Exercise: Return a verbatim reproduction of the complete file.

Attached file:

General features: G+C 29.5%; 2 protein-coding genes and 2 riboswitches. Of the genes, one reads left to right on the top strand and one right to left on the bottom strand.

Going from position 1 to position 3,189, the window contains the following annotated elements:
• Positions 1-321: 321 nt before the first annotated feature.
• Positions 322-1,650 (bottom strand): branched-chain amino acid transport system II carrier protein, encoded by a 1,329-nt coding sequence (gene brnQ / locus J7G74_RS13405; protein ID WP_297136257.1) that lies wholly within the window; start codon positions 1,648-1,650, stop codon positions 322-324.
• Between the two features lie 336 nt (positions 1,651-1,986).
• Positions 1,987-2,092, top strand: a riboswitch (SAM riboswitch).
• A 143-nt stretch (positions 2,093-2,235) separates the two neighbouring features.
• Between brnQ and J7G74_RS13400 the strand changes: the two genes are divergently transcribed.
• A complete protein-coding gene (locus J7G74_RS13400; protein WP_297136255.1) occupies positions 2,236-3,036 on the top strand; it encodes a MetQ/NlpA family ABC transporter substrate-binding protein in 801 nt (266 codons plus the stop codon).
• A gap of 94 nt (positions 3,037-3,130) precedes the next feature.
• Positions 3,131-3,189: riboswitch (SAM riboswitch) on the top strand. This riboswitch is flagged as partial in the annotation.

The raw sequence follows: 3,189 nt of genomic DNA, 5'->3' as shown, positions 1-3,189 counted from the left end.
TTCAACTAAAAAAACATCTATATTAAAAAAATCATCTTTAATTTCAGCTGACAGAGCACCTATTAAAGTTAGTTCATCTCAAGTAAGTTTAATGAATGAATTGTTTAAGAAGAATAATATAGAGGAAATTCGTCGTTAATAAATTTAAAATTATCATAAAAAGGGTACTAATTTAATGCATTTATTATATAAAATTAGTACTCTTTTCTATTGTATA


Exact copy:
General features: G+C 29.5%; 2 protein-coding genes and 2 riboswitches. Of the genes, one reads left to right on the top strand and one right to left on the bottom strand.

Going from position 1 to position 3,189, the window contains the following annotated elements:
• Positions 1-321: 321 nt before the first annotated feature.
• Positions 322-1,650 (bottom strand): branched-chain amino acid transport system II carrier protein, encoded by a 1,329-nt coding sequence (gene brnQ / locus J7G74_RS13405; protein ID WP_297136257.1) that lies wholly within the window; start codon positions 1,648-1,650, stop codon positions 322-324.
• Between the two features lie 336 nt (positions 1,651-1,986).
• Positions 1,987-2,092, top strand: a riboswitch (SAM riboswitch).
• A 143-nt stretch (positions 2,093-2,235) separates the two neighbouring features.
• Between brnQ and J7G74_RS13400 the strand changes: the two genes are divergently transcribed.
• A complete protein-coding gene (locus J7G74_RS13400; protein WP_297136255.1) occupies positions 2,236-3,036 on the top strand; it encodes a MetQ/NlpA family ABC transporter substrate-binding protein in 801 nt (266 codons plus the stop codon).
• A gap of 94 nt (positions 3,037-3,130) precedes the next feature.
• Positions 3,131-3,189: riboswitch (SAM riboswitch) on the top strand. This riboswitch is flagged as partial in the annotation.

The raw sequence follows: 3,189 nt of genomic DNA, 5'->3' as shown, positions 1-3,189 counted from the left end.
TTCAACTAAAAAAACATCTATATTAAAAAAATCATCTTTAATTTCAGCTGACAGAGCACCTATTAAAGTTAGTTCATCTCAAGTAAGTTTAATGAATGAATTGTTTAAGAAGAATAATATAGAGGAAATTCGTCGTTAATAAATTTAAAATTATCATAAAAAGGGTACTAATTTAATGCATTTATTATATAAAATTAGTACTCTTTTCTATTGTATA